The lack of proper software development tools and processes means you end up with what is called a "legacy" problem: someone inherits code that is all but impenetrable, and with no tools to test or safely make changes. This usually means that nobody touches existing code (because touching it means it will fall apart like an unstable Jenga stack). Instead people work around it, adding new code on top of existing code (again, like Jenga). This makes the code base harder and harder to maintain.

Unsurprisingly, a lack of documentation means you are living with a huge key person risk. What happens if an actuary gets sick, leaves the company or goes on holiday? If any code that they worked on breaks, who’s going to fix it? Will they have to figure out how it works from scratch? Undocumented code can become an expensive problem very quickly.

Testing

Finally, testing is essential. As mentioned earlier actuaries generally only use regression testing, which although useful can create big issues when inputs change. For this reason, developers would also do unit testing.

Unit testing (well, any testing) acts as a safety net for change: when you refactor code (rewriting code to improve the structure and quality), the tests will guarantee that your new code will do the same thing as the old code.

At Montoux, our unit testing code is around the same size as the code for our application. This means that when we run tests we know exactly what breaks and where. Without unit testing you are essentially just crossing your fingers and hoping that when different types of assumptions and policyholder input are introduced, the model still works.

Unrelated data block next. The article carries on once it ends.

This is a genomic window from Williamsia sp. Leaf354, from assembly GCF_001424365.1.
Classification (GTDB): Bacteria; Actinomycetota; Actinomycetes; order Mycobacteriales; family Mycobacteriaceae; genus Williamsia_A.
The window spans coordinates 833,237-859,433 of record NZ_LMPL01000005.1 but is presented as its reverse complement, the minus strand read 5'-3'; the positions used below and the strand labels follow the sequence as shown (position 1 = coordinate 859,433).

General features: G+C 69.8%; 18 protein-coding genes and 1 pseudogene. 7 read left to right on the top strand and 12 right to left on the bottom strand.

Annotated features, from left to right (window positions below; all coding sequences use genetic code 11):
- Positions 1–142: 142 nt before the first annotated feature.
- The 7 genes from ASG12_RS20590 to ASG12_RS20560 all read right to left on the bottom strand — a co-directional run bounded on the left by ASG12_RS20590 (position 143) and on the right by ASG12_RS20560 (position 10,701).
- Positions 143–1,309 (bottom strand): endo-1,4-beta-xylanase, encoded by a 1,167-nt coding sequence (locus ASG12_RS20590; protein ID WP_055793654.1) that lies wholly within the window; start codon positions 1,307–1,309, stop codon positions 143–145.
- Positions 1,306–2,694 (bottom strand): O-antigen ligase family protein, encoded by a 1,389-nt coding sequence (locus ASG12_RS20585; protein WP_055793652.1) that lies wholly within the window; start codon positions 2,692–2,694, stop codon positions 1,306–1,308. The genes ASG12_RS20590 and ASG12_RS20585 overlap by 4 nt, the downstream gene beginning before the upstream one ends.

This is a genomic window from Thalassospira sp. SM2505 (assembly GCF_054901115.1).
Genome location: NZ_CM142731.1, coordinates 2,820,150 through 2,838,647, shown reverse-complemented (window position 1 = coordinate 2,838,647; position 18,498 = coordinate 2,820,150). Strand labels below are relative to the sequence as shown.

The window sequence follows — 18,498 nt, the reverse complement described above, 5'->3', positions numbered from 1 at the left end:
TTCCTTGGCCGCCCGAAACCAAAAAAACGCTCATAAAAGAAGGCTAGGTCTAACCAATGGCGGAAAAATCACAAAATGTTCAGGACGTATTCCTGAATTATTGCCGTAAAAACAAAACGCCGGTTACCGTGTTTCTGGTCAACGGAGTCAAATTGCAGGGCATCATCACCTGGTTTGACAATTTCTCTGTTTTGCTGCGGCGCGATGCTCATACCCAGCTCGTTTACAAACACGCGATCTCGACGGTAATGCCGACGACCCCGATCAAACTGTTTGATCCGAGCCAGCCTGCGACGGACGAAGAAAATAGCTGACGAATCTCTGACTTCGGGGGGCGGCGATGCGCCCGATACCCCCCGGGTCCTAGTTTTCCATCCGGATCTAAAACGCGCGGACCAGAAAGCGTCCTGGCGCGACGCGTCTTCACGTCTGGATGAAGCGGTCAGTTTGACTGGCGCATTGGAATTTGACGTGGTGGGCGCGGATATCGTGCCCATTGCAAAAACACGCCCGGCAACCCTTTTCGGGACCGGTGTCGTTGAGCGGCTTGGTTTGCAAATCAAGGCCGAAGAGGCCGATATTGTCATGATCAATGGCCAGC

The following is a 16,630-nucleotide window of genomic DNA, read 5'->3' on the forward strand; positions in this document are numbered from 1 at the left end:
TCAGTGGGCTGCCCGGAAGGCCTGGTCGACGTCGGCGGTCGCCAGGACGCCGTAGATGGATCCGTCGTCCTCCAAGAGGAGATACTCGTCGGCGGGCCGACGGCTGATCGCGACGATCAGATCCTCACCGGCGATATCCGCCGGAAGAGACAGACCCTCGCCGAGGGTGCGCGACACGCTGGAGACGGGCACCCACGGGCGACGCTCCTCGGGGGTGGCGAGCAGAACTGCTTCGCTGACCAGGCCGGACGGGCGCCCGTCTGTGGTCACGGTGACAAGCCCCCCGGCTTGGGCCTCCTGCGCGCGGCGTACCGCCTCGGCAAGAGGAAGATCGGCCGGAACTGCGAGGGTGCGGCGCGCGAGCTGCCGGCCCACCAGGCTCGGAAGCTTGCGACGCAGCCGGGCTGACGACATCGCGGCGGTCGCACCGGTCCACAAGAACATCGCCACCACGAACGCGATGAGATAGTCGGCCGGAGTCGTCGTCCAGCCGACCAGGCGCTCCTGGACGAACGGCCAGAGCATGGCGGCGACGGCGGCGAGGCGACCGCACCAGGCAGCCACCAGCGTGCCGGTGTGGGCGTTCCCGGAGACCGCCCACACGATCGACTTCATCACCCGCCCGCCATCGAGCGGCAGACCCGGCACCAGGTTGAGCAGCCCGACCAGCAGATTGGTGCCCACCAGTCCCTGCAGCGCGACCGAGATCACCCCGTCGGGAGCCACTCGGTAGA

Implementing good development practices could save you from a lot of those potential problems. Implementing a type of peer review for example, if you have more than one person writing code, could be a good way to check the quality of your work. Unfortunately, it’s still difficult to automate tracking in the tools most actuaries are working in, but improving the documentation of your code would be a good first step.

These tools, which require a large amount of customization and coding, are holding actuaries back. You need to work harder just to make them fit requirements, when you could be producing better insights for the business instead. Unfortunately that is the case with the majority of pricing tools that currently exist in the market.

Using a preprogrammed and highly parameterisable tool instead would mean that coding is done by specialist software developers. That would take away a huge amount of risk and time wasted just making models work, allowing actuaries to focus on what they should be doing, which is adding insight.


 

About the author

Gert is CTO and co-founder of Montoux, senior software developer and an expert computer scientist with over 15 years of experience with software development and system administration. 
Absolutely dedicated to the integrity and quality of the Montoux platform, Gert holds sway over Montoux’s team of spirited PhDs. He makes sure the wheels keep turning smoothly behind the scenes, seeking ever to refine the functionality and user experience of Montoux’s products.

 
Life InsuranceRachel Meikle